History · Israel · Judaism

Yom HaShoah – the Holocaust and Heroism Remembrance Day

BETWEEN ISRAEL… (by Marilyn)

On Monday, Israel observed a national memorial day: the ‘Holocaust and Heroism Remembrance Day’ or as we call it ‘Yom HaShoah’. It is an annual day of commemoration for the six million Jews who perished in the Holocaust as a result of the actions carried out by Adolf Hitler and Nazi Germany (1939-1945).

Yom HaShoah starts at sundown. You start feeling the heavy silence weighing in. Radios play sad songs, tv stations only broadcasts World War II related films/documentaries, restaurants and bars are closed by law. There are official ceremonies like the central one in ‘Warsaw Ghetto Square’ at Yad Vashem, the Holocaust Martyrs’ and Heroes Authority in Jerusalem. During the ceremony the national flag is lowered to half mast, the President and the Prime Minister both deliver speeches, Holocaust survivors and their descendants light six torches symbolizing the six million Jews who were killed in the Holocaust and the Chief Rabbis recite prayers. There are more ceremonies and services are held at schools, military bases and by other public and community organizations. 

At 10:00 am on Yom HaShoah, sirens are sounded throughout Israel for two minutes. During this time, people stop whatever it is they’re doing and stand still; vehicles stop, even on the highways, and the whole country comes to a standstill as people pay silent tribute to the dead.

Israeli police officers stand still as a two-minute siren is sounded before a ceremony at Yad Vashem in Jerusalem(c) Reuters

Israeli Prime Minister Netanyahu lays a wreath during a ceremony at Yad Vashem in Jerusalem

(c) Reuters

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People stand still on a street as a siren marking Holocaust Remembrance Day is sounded in Jerusalem(c) Reuters

I guess we each have our own individual way of mourning the deaths of our ancestors, family members and re-thinking the almost unbelievable stories from survivors. Most of the Jewish people around the world have grown up with the Holocaust being very present, sometimes loudly sometimes silently. It’s sad that even today people get away with denying it and that there is such a thing called neo-Nazis. Adolf Hitler had a plan he called the final solution -the endlösung- to decimate the entire Jewish people. During Yom HaShoah in Israel you realize: we are still here. The Holocaust is part of us, of our (hi)story and each time we try to imagine what it was like, we just can’t believe it nor contain it. Those black and white images of starving people, concentration camps and gas chambers. We are shocked time and time again. How could this happen? How could the world let it happen? Many have tried to understand, to explain and to analyze. In times like today when the world is plunged in hatred and anti-semitism is never far away, we must open our eyes and see what is going on. We must remember. Never again.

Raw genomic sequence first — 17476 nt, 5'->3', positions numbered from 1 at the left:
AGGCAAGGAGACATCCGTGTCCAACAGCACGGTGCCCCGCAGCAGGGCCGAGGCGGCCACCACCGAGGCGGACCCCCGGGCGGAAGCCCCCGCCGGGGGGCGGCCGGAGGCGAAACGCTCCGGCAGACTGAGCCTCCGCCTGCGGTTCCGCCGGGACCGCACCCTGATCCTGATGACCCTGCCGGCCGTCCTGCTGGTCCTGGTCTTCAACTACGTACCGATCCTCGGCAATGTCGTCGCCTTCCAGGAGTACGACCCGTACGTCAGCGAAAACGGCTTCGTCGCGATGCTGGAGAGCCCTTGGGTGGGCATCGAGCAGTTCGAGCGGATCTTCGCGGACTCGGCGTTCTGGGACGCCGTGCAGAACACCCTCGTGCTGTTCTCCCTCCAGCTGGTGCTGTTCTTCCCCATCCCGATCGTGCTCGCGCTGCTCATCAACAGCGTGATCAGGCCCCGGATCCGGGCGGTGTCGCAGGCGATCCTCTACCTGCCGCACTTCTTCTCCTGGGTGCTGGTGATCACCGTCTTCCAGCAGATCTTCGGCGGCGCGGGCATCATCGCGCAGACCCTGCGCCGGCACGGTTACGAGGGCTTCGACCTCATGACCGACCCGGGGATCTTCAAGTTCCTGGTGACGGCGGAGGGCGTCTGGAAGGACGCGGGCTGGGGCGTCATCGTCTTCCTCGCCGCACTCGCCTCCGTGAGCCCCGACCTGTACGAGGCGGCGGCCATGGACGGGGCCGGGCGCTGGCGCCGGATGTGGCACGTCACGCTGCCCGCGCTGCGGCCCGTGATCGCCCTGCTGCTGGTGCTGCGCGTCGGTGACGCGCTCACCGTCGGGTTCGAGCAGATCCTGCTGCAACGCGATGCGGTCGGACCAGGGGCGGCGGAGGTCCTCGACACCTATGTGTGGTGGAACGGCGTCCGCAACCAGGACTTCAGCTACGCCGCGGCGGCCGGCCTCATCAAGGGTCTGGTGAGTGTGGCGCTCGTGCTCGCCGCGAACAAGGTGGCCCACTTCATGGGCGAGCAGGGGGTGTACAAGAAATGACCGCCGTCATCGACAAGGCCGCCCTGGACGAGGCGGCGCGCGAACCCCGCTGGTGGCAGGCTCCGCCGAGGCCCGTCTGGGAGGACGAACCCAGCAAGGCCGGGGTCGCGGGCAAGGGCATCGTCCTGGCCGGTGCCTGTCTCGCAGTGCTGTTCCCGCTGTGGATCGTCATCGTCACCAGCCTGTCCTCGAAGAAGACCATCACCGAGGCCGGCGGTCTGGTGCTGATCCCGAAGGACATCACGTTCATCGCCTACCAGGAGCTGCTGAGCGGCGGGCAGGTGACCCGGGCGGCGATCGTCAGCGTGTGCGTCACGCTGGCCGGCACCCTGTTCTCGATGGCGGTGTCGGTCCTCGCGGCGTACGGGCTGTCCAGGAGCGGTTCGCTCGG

… AND BELGIUM (by Josephine)

As most of the European countries, Belgium also has an infamous Holocaust past. Between August 4 1942 and July 31 1944, 28 trains left the Belgian transit prison Kazerne Dossin in Mechelen. Over 25,000 Jews and Romas were deported, most of whom arrived at the extermination camps of Auschwitz-Birkenau. Only 5% survived. Today, the Memorial, Museum and Documentation Centre on Holocaust and Human Rights tells their story and most of all, keeps their memory alive.

DOSSIN

A giant wall filled with about 20.000 faces of men and women, young and old alike, staring back at me. It’s an uneasy sight: people who had a life still to live, or had lived their life already. Some of them happy, some of them weary. These could be the faces of our grandparents, our children, our friends and neighbors. These are the faces of the people who were deported from the detention camp Dossin in Mechelen, Belgium. Colored pictures for those who returned, grey for those who did not. The Dossin Kazerne is first of all a place of remembrance, “a material witness to a Belgian war story” as professor and curator Herman Van Goethem describes it. On initiative of a number of Jewish survivors, among them the late Sir Nathan Ramet, the transit camp Kazerne Dossin was turned into the Jewish Museum for Deportation and Resistance, to remind us of its infamous period. Since 2012, the Kazerne Dossin houses the Documentation Centre and a memorial to those who lost their lives. The permanent historical exhibition is now housed in a brand new building, designed by architect Bob Van Reeth, opposite the Kazerne Dossin. The new building is rich in symbolism: the windows for instance, are covered with more than 25.000 bricks, representing the number of deportees.